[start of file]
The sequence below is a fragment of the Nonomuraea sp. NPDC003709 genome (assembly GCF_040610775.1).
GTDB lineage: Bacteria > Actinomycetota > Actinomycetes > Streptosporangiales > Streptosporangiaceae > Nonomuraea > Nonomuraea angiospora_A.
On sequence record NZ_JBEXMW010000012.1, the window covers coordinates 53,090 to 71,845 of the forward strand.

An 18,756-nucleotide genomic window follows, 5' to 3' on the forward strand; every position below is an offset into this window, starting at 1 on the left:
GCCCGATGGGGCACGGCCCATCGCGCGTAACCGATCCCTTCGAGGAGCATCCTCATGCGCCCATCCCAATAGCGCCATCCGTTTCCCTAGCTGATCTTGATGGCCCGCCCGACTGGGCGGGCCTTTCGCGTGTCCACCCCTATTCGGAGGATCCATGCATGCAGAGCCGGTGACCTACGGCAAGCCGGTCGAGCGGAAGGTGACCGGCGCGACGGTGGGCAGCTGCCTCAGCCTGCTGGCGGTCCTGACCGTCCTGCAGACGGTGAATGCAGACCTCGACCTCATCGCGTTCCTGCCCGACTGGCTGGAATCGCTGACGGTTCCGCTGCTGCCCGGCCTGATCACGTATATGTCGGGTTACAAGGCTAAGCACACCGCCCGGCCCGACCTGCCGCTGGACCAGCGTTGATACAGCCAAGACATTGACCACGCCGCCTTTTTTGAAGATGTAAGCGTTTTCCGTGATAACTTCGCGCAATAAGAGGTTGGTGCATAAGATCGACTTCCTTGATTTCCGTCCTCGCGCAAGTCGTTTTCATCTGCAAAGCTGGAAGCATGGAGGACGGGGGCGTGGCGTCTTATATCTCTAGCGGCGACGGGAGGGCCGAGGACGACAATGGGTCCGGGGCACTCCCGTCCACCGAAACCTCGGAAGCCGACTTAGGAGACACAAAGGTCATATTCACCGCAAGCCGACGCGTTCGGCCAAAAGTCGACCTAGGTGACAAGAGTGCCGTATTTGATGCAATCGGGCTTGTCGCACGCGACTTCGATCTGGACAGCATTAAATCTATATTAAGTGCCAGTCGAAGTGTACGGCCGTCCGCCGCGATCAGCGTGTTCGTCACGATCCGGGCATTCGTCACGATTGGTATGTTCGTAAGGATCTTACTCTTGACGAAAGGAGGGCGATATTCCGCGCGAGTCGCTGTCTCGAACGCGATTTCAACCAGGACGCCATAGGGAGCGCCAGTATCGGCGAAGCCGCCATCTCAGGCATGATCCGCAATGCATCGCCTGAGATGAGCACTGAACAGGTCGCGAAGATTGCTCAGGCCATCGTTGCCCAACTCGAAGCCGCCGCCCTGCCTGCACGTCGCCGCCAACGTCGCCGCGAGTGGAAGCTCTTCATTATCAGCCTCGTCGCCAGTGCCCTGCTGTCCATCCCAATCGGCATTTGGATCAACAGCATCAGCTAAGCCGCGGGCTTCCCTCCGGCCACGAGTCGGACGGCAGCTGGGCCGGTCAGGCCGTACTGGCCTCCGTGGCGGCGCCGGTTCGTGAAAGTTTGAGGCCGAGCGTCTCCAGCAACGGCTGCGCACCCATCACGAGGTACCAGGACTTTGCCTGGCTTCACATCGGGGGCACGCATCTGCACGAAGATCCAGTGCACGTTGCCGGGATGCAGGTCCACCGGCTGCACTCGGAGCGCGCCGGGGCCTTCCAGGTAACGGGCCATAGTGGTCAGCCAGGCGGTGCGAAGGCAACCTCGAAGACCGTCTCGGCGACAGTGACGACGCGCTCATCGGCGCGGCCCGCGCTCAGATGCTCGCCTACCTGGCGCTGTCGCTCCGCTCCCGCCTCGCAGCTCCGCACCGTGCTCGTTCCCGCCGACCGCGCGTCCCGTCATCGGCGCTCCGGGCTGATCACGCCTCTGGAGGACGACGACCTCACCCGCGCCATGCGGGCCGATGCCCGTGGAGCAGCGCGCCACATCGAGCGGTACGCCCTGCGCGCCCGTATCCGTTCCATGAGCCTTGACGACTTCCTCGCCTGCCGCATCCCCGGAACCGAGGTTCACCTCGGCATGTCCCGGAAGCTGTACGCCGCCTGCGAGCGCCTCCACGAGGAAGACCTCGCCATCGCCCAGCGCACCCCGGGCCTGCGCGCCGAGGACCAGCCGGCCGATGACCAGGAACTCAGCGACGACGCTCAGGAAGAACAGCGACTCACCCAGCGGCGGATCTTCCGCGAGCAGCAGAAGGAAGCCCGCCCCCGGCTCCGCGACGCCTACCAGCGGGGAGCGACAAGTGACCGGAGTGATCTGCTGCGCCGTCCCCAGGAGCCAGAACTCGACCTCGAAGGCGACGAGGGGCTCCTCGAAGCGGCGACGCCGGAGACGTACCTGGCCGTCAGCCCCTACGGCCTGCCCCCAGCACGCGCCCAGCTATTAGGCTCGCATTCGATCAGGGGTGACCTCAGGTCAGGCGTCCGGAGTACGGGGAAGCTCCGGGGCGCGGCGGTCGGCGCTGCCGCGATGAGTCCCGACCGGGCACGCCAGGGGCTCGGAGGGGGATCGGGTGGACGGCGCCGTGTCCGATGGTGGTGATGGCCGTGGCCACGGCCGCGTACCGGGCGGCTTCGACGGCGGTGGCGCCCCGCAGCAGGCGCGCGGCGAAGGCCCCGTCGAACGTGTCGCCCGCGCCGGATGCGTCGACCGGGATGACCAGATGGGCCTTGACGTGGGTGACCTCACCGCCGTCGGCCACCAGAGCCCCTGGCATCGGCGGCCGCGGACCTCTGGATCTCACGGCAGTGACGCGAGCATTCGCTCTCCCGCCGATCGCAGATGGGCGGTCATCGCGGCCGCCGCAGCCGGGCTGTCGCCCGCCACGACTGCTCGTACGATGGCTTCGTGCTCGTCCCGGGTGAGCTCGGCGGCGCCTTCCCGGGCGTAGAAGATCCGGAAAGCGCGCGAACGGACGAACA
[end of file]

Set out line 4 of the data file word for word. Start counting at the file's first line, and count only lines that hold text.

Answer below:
An 18,756-nucleotide genomic window follows, 5' to 3' on the forward strand; every position below is an offset into this window, starting at 1 on the left: